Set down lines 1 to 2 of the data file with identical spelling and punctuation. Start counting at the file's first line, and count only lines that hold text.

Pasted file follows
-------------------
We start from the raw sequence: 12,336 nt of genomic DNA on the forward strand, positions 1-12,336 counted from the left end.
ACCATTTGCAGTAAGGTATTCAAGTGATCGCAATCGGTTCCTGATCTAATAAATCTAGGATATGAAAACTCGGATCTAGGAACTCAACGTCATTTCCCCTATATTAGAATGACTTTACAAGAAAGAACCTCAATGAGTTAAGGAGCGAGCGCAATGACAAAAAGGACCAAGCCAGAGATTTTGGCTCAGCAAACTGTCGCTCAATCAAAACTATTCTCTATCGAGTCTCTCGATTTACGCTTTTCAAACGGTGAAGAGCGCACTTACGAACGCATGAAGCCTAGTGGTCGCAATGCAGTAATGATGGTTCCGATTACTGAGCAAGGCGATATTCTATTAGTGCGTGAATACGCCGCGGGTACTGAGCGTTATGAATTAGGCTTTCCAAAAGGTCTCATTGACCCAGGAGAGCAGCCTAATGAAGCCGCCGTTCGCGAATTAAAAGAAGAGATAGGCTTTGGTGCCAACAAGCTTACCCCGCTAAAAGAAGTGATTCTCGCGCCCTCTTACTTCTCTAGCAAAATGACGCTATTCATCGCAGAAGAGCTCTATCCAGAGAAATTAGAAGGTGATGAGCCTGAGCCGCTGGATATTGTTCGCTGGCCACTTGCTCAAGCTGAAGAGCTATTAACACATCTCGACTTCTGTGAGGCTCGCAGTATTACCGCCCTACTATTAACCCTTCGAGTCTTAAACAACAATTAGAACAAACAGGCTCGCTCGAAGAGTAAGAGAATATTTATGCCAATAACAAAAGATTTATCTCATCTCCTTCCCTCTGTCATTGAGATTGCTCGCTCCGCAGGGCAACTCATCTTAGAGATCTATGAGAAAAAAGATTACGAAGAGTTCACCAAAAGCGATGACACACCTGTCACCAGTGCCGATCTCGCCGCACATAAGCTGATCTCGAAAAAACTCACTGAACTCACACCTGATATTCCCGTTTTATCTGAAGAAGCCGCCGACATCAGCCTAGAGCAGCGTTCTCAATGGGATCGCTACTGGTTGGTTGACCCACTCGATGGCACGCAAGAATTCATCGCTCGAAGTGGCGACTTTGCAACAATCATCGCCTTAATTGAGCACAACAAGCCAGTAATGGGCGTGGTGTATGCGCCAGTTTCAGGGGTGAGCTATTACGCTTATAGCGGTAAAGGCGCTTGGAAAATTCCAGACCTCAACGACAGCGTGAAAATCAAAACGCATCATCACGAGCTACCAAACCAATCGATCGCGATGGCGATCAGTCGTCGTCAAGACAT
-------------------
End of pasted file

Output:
We start from the raw sequence: 12,336 nt of genomic DNA on the forward strand, positions 1-12,336 counted from the left end.
ACCATTTGCAGTAAGGTATTCAAGTGATCGCAATCGGTTCCTGATCTAATAAATCTAGGATATGAAAACTCGGATCTAGGAACTCAACGTCATTTCCCCTATATTAGAATGACTTTACAAGAAAGAACCTCAATGAGTTAAGGAGCGAGCGCAATGACAAAAAGGACCAAGCCAGAGATTTTGGCTCAGCAAACTGTCGCTCAATCAAAACTATTCTCTATCGAGTCTCTCGATTTACGCTTTTCAAACGGTGAAGAGCGCACTTACGAACGCATGAAGCCTAGTGGTCGCAATGCAGTAATGATGGTTCCGATTACTGAGCAAGGCGATATTCTATTAGTGCGTGAATACGCCGCGGGTACTGAGCGTTATGAATTAGGCTTTCCAAAAGGTCTCATTGACCCAGGAGAGCAGCCTAATGAAGCCGCCGTTCGCGAATTAAAAGAAGAGATAGGCTTTGGTGCCAACAAGCTTACCCCGCTAAAAGAAGTGATTCTCGCGCCCTCTTACTTCTCTAGCAAAATGACGCTATTCATCGCAGAAGAGCTCTATCCAGAGAAATTAGAAGGTGATGAGCCTGAGCCGCTGGATATTGTTCGCTGGCCACTTGCTCAAGCTGAAGAGCTATTAACACATCTCGACTTCTGTGAGGCTCGCAGTATTACCGCCCTACTATTAACCCTTCGAGTCTTAAACAACAATTAGAACAAACAGGCTCGCTCGAAGAGTAAGAGAATATTTATGCCAATAACAAAAGATTTATCTCATCTCCTTCCCTCTGTCATTGAGATTGCTCGCTCCGCAGGGCAACTCATCTTAGAGATCTATGAGAAAAAAGATTACGAAGAGTTCACCAAAAGCGATGACACACCTGTCACCAGTGCCGATCTCGCCGCACATAAGCTGATCTCGAAAAAACTCACTGAACTCACACCTGATATTCCCGTTTTATCTGAAGAAGCCGCCGACATCAGCCTAGAGCAGCGTTCTCAATGGGATCGCTACTGGTTGGTTGACCCACTCGATGGCACGCAAGAATTCATCGCTCGAAGTGGCGACTTTGCAACAATCATCGCCTTAATTGAGCACAACAAGCCAGTAATGGGCGTGGTGTATGCGCCAGTTTCAGGGGTGAGCTATTACGCTTATAGCGGTAAAGGCGCTTGGAAAATTCCAGACCTCAACGACAGCGTGAAAATCAAAACGCATCATCACGAGCTACCAAACCAATCGATCGCGATGGCGATCAGTCGTCGTCAAGACAT